« Last post by Cavaradossi on Today at 06:22:05 AM »
The Church has always been somewhat lenient when it comes to second and third marriages. St. Paul discouraged widows from marrying but still allowed it.
The Church allows for widows to marry as marriage is until death does you part.
Are second and third marriages theologically justifiable? And if so, how? In light of tradition...
Funny, in the post immediately before this one, you criticised someone for not being able to discuss Orthodox Church teaching without reference to Roman Catholicism, but here, an Orthodox Christian accurately describes the Church's teaching and practice and you respond with Roman Catholic teaching and practice. Seems like you are the one unable to discuss Orthodox Church teaching without introducing Roman Catholicism.
The Church allows widows to marry for the same reason it allows anyone else to enter into a second marriage: it's a condescension to human weakness. Ideally, no one would enter into a second union because the first is not abolished by death. Or do Roman Catholics not believe in the resurrection anymore? Maybe Jesus didn't defeat all of death.
I Corinthians 7:39 Romans 7:2,3 I timothy 5:14
the Apostolic Deposit and St. Paul are very clear that death does part them. St. John Chrysostom, in denouncing those who opposed second marriages after a death, said that such thought themselves better than St. Paul.
Christ showed that while your wife whom you are separated from is alive, you may not marry again lest you commit adultery. He gave various examples and instances to stress this teaching. Thus marriage is until death does you part as Christ also said in heaven there is no marriage by saying we will be like the angels who do not marry.
Further, "Till death do us part" is indeed part of the Western Rite marriage service, as found in "Orthodox Prayers of Old England" and approved for liturgical usage within the Russian Orthodox Church Abroad
It is not a case of me speaking about my church or its teaching but rather an approved and clearly liturgical and proper teaching of EOy... Lex orandi and all you know...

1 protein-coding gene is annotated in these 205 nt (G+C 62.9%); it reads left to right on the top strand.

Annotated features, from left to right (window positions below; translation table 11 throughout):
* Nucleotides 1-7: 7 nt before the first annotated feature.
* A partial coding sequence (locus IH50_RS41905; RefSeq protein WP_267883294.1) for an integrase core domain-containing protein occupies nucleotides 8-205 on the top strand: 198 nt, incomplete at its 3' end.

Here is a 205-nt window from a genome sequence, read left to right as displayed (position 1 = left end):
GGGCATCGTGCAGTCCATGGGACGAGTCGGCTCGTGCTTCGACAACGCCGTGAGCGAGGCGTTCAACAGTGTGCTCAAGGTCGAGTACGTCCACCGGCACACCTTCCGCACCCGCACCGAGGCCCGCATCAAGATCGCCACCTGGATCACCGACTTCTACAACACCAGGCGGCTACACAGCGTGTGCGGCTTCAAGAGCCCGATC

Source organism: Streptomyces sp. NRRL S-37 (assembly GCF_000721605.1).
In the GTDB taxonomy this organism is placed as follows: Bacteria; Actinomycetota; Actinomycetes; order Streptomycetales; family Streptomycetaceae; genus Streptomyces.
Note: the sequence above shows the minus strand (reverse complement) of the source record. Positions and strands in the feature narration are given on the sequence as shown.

You show yourself to be a rather poor expositor of scripture. The exemption provided in Romans 7:2 and 1 Corinthians 7:39 is provided specifically to widows (that is, to women, but not to men). Furthermore, 1 Timothy 5 actually hurts your case, as 1 Timothy 5:9 shows that the freedom of widows to remarry is not entirely absolute, should they be enrolled as widows with the Church.
As for canon law, it seems that you are unaware that Orthodox Canon law does in fact follow these biblical verses quite closely. Canons 24 and 41 of St. Basil deal specifically with these issues. Canon 41 simply states that a widow is free to marry a man, so long as there is no one to prevent their marriage. Canon 24 forbids widows over the age of 60 to take a husband (because widows over 60 are to be enrolled as widows), but allows widows under the age of 60 who have been enrolled to remarry only at the cost of losing the material support of the Church (that is, without any ecclesiastical penalty), because the fault lies not with the young widow, but with the clergy for having enrolled a woman under 60, contrary to St. Paul's command. A widower, on the other hand, is to be penanced as a digamist for remarrying.
On the issue of second marriages, you should know that Orthodoxy does not condemn them outright, but following the Fathers sees it as a concession to human weakness. Thus St. Basil says of second marriage that it is "a remedy against fornication" (letter 160), and of third marriage that it is "is no longer described as marriage at all, but as polygamy; nay rather as limited fornication" (canon 4) and that it is a "defilement of the Church".